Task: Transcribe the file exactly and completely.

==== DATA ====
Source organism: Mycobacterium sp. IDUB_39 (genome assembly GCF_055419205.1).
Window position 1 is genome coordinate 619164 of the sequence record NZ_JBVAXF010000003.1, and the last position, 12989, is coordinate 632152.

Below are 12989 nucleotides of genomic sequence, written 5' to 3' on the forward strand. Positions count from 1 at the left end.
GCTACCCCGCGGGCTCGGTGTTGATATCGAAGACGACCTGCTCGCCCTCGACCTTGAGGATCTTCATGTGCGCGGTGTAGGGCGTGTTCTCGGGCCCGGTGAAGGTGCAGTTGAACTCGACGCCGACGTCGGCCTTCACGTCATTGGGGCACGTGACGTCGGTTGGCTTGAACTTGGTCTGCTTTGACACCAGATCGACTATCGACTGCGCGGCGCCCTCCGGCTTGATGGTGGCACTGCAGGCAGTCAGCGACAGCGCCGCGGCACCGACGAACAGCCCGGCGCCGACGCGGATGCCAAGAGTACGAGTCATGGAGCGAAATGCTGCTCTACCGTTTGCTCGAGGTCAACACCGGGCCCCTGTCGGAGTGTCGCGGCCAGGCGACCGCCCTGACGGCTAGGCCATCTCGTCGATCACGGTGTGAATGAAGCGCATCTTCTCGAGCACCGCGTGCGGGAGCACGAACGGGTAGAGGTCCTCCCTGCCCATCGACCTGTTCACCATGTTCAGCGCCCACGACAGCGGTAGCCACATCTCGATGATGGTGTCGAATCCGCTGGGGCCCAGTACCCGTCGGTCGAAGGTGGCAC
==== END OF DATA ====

Source organism: Mycobacterium sp. IDUB_39 (genome assembly GCF_055419205.1).
Window position 1 is genome coordinate 619164 of the sequence record NZ_JBVAXF010000003.1, and the last position, 12989, is coordinate 632152.

Below are 12989 nucleotides of genomic sequence, written 5' to 3' on the forward strand. Positions count from 1 at the left end.
GCTACCCCGCGGGCTCGGTGTTGATATCGAAGACGACCTGCTCGCCCTCGACCTTGAGGATCTTCATGTGCGCGGTGTAGGGCGTGTTCTCGGGCCCGGTGAAGGTGCAGTTGAACTCGACGCCGACGTCGGCCTTCACGTCATTGGGGCACGTGACGTCGGTTGGCTTGAACTTGGTCTGCTTTGACACCAGATCGACTATCGACTGCGCGGCGCCCTCCGGCTTGATGGTGGCACTGCAGGCAGTCAGCGACAGCGCCGCGGCACCGACGAACAGCCCGGCGCCGACGCGGATGCCAAGAGTACGAGTCATGGAGCGAAATGCTGCTCTACCGTTTGCTCGAGGTCAACACCGGGCCCCTGTCGGAGTGTCGCGGCCAGGCGACCGCCCTGACGGCTAGGCCATCTCGTCGATCACGGTGTGAATGAAGCGCATCTTCTCGAGCACCGCGTGCGGGAGCACGAACGGGTAGAGGTCCTCCCTGCCCATCGACCTGTTCACCATGTTCAGCGCCCACGACAGCGGTAGCCACATCTCGATGATGGTGTCGAATCCGCTGGGGCCCAGTACCCGTCGGTCGAAGGTGGCAC